Effect of amygdaloid lesions on dietary intake of disproportionate amounts of amino acids

Philip M.B. Leung, Quinton Rogers

Research output: Contribution to journalArticlepeer-review

31 Scopus citations


Male rats with bilateral electrolytic lesions in the anterior, medial or posterior aspects of the ventral amygdala and groups of intact rats were fed, in turn, basal, imbalanced or deficient amino acid diets involving threonine or isoleucine as the limiting amino acid, and then a low protein (6% casein) followed by a high protein (75% casein) diet. No change in food intake was observed in animals fed the threonine basal diet postoperatively. When the threonine or isoleucine imbalanced diet was substituted for the respective basal diet, animals with lesions in certain areas of the medial amygdala showed little or no depression in food intake of the imbalanced diets, while all other rats with amygdala lesions reduced their food intake markedly, as did intact controls, when fed such diets. All animals, however, curtailed their food intake of the deficient or high protein diets. The lack of responsiveness of the animals with medial amygdaloid lesions to the imbalanced diets suggests that these areas may be involved in a system regulating food intake of animals fed diets containing imbalanced amino acid mixtures.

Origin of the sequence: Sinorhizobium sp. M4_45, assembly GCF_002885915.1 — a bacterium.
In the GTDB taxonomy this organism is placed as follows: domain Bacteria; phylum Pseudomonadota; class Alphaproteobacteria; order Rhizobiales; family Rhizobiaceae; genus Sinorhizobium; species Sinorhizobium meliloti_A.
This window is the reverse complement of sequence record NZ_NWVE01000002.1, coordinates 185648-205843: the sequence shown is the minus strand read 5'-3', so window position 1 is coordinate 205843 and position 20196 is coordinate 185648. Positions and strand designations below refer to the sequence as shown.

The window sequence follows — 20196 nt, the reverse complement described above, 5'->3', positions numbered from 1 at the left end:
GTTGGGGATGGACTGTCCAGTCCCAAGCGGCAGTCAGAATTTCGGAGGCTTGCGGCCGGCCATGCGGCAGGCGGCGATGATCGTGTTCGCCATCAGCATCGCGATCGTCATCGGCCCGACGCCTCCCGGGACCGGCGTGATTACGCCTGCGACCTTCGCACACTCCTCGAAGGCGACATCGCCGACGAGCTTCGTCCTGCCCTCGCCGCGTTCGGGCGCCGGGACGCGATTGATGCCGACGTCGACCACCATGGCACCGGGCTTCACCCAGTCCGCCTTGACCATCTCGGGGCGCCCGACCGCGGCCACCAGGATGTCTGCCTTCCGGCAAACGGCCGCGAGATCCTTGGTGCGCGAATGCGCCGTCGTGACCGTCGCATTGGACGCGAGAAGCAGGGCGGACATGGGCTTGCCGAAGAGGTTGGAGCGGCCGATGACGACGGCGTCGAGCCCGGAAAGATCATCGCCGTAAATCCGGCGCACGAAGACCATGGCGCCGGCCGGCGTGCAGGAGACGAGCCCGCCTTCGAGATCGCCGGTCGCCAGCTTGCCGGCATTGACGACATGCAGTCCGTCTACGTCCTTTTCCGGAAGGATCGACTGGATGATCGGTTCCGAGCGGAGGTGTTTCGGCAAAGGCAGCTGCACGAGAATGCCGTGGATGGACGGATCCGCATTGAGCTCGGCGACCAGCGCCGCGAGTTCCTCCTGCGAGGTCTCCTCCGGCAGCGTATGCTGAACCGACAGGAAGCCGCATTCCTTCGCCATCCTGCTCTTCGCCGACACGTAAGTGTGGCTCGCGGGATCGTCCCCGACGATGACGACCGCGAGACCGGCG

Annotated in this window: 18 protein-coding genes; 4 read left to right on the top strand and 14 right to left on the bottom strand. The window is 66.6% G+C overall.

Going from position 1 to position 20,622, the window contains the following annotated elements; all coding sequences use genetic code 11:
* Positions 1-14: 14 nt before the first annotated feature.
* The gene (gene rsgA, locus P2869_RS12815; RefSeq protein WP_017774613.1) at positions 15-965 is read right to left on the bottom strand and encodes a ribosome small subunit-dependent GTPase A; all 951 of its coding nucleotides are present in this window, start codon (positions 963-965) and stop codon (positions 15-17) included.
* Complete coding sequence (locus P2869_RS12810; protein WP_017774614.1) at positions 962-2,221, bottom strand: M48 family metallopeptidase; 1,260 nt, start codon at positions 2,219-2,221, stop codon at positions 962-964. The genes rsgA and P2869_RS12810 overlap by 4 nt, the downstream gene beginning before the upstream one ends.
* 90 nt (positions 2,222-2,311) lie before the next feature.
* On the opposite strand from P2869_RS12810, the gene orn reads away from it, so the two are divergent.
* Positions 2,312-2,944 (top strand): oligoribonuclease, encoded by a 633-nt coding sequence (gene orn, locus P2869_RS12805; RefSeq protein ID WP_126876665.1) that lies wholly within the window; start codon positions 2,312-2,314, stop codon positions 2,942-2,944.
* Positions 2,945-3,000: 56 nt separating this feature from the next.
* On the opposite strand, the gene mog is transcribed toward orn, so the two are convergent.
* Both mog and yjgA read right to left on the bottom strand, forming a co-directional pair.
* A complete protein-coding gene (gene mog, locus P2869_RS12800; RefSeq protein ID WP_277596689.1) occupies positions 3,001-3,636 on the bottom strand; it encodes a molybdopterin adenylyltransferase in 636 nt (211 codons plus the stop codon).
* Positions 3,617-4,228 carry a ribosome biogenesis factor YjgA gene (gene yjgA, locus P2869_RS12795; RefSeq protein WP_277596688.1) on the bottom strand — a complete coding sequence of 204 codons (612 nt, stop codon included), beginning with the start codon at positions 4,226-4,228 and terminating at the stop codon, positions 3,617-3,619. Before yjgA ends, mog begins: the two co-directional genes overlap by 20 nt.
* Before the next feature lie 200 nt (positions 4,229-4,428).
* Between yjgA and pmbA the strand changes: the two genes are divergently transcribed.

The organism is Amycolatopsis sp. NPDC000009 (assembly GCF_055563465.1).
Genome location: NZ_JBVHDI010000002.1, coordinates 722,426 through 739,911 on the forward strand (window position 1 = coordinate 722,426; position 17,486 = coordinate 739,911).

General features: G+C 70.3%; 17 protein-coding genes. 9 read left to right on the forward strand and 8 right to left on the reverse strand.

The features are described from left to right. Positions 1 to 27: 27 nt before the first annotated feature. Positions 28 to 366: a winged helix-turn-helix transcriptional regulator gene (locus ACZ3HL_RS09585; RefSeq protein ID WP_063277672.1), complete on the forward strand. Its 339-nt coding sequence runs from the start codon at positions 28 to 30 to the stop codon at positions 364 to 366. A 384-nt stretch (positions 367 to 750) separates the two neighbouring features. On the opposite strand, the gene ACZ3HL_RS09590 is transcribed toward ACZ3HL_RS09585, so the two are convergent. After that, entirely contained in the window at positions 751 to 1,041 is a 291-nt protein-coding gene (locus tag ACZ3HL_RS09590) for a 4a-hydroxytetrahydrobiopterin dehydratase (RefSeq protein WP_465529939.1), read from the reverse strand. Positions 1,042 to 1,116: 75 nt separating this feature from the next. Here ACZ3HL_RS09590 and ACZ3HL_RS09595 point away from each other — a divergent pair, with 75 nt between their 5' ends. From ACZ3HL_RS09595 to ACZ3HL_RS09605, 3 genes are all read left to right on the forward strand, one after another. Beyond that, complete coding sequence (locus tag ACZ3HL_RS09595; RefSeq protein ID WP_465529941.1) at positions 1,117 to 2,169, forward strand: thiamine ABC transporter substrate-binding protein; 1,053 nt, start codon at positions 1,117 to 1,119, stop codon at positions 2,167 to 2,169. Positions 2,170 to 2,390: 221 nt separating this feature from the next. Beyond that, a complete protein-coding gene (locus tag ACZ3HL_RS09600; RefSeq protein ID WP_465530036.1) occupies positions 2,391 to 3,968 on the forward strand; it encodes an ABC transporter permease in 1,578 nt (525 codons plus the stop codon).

Original languageEnglish (US)
Pages (from-to)221-226
Number of pages6
JournalPhysiology and Behavior
Issue number2
StatePublished - Jan 1 1973


  • Amino acid imbalance
  • Amygdaloid lesions
  • Deficiency
  • Food intake regulation
  • Protein

ASJC Scopus subject areas

  • Experimental and Cognitive Psychology
  • Behavioral Neuroscience


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